Full programme and new brochure is now available!
CRU’s 20th World Steel Conference is scheduled to take place on the 17-19 March 2014 in Prague, Czech Republic. International experts will analyse and discuss the latest global market trends and key challenges affecting the industry.
Learn about the latest developments in the European steel industry
Discuss key issues affecting mills
Compare steelmaking cost
Explore opportunities to benefit from improving sentiment
Network with leading figures in the industry
Discover the latest technological innovations in steel production
Gordon Moffat, Director General, Eurofer
Christopher Beauman, Senior Adviser, European Bank for Reconstruction and Development
Tom Burke, Environmental Policy Adviser, Rio Tinto
Dr. Sebastian Bross, Managing Director, Salzgitter Flachstahl GmbH
Jörg Feger, Head of Research Department BDS AG, Bundesverband Deutscher Stahlhandel, German Association of Steel Distribution
Igor Sapozhnikov, Markets analyst, Magnitogorsk Iron & Steel Works
Serhat Babac, Area Sales Manager, Izmir Demir Çelik Sanayi A.Ş.
Ersun Ozdemirel, Export Manager, Borcelik Celik Sanayii A.S
Kevin Bai, Consultant, Steel, CRU
Nikolaj Ager Hamann, Business Analyst, Procurement Excellence, DONG Energy
Chris Houlden, Research Manager, Semi Finished & Finished Steel, CRU
Gregory E. Peterson, Sr. Technical Specialist, LOTUS ENGINEERING
Jean- Pierre Birat, Secretary General, ESTEP
Hussain Mehdi, Applied Economist, CRU
Paul Butterworth, Research Manager, Steel Raw Materials & Steel Costs, CRU
Rahul Sharan, Senior Research Analyst, Drewry
Marcel Gernet, President Director General, La Place Conseil
Topics to be covered:
• Can the European Commissions' steel plan make a difference?
• Calculating costs, utilisation and profitability - will we see more rationalisation?
• To what extend does the development of high value products pose a solution to the malaise?
• What is the reality for US natural gas price in light of likely increases in exports and what does that mean for the metallics markets?
• What are the consequences of China's slowdown to iron ore demand and the balance between flat and long products?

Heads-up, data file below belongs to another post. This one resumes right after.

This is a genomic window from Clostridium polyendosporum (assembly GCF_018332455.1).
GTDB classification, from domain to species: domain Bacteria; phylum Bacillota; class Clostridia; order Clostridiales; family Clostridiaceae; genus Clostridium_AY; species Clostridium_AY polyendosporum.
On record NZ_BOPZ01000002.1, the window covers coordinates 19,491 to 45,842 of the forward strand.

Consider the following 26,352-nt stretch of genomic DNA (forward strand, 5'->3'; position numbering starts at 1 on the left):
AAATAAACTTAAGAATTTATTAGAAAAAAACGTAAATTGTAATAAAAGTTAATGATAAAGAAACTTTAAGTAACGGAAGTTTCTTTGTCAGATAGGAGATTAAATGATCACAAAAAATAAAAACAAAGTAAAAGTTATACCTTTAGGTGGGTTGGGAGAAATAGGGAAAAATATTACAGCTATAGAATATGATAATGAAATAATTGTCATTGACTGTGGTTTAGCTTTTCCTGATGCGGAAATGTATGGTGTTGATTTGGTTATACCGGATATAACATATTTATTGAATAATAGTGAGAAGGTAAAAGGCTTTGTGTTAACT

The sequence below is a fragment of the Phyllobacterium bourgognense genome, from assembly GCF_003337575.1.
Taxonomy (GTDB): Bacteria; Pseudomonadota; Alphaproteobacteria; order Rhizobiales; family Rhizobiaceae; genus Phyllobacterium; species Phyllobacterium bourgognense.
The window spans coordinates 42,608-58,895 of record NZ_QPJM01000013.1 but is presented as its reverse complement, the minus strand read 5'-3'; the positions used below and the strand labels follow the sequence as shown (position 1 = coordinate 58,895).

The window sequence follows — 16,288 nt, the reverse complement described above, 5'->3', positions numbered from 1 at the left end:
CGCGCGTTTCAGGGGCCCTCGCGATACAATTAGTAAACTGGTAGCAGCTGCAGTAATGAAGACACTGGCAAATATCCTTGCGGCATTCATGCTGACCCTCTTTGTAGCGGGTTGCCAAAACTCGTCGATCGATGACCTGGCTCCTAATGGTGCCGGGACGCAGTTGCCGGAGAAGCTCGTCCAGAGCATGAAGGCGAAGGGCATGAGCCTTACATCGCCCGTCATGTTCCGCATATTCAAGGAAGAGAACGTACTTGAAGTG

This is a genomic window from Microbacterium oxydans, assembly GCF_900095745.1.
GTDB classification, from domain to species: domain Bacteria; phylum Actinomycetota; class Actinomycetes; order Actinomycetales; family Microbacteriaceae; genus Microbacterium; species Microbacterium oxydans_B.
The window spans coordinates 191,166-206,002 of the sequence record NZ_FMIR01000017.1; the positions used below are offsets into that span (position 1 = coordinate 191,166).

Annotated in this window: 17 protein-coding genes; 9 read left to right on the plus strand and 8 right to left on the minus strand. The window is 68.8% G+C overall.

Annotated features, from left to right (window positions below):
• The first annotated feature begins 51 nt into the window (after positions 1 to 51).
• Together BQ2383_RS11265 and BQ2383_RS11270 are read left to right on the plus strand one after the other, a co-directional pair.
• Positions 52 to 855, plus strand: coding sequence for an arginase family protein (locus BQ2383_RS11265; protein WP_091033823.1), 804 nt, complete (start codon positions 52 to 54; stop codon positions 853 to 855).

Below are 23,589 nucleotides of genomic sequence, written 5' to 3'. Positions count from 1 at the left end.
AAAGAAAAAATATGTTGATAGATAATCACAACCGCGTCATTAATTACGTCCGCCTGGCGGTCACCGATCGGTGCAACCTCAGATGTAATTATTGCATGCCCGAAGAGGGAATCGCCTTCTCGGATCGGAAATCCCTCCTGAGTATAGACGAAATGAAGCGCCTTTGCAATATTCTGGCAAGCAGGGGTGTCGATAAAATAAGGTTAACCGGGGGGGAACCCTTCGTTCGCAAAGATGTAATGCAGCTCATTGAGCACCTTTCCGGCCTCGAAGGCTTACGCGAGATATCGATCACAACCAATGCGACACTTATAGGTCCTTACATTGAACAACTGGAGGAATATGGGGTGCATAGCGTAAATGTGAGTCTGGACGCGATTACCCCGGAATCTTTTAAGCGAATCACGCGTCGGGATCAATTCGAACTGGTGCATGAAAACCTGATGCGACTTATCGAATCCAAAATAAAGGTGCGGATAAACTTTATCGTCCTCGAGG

• What is the European demand outlook for flats longs and tubular?
• What is the outlook for Europe’s neighbouring steel markets in the CIS and Turkey – what are the threats and opportunities for European steel makers?
Additionally, CRU will be hosting a workshop on "Current and Future Steel Market Dynamics: The Winners & Losers” which will be free to attend for conference delegates.
Can the European Commission's steel plan make a diference?
Europe is one of the key drivers of steel supply and demand and is also a central pillar to the European Commission’s economic plan to ensure that 20% of GDP is generated by industry by 2020. The fact that this is Europe’s first steel industry specific plan since the Davignon Plan of 1977 is significant and recognises that the European steel industry faces a perfect storm of low demand, significant global overcapacity, high energy costs, large investments to adjust to the green economy and the reality that given the current global status quo the green economy and EU ETS are in themselves the most significant threat to the industry’s future on the continent.
CRU’s 20th World Steel Conference on the 17-19 March will take place in Prague and will focus on the short and long term challenge facing the European steel industry. We are only able to discuss these economic, structural, environmental and political issues at the conference as a result of a quantum leap in confidence and the improved economic conditions that seem finally to be taking root. The European Central Bank's Outright Monetary Transactions programme has sent a clear message and underpinned Eurozone confidence. Furthermore, Recent data has revealed that regional macroeconomic conditions are improving: the Eurozone exited the longest recession of its existence in 2013 Q2, unemployment continues to fall (albeit slowly), and economic sentiment in the European Union has reached a two-year high.
This improvement in sentiment has fed through to German car and commercial vehicle production as a consequence buying activity has been stronger than expected leading to increased lead times for flat products. A similar story is evident in other European markets. However, these economic improvements have yet to translate into an improvement in domestic long products demand as continued fiscal tightening and poor credit conditions continue to constrain both public and private spending.
A summary of the 2013 World Steel conference in Hong Kong can be viewed here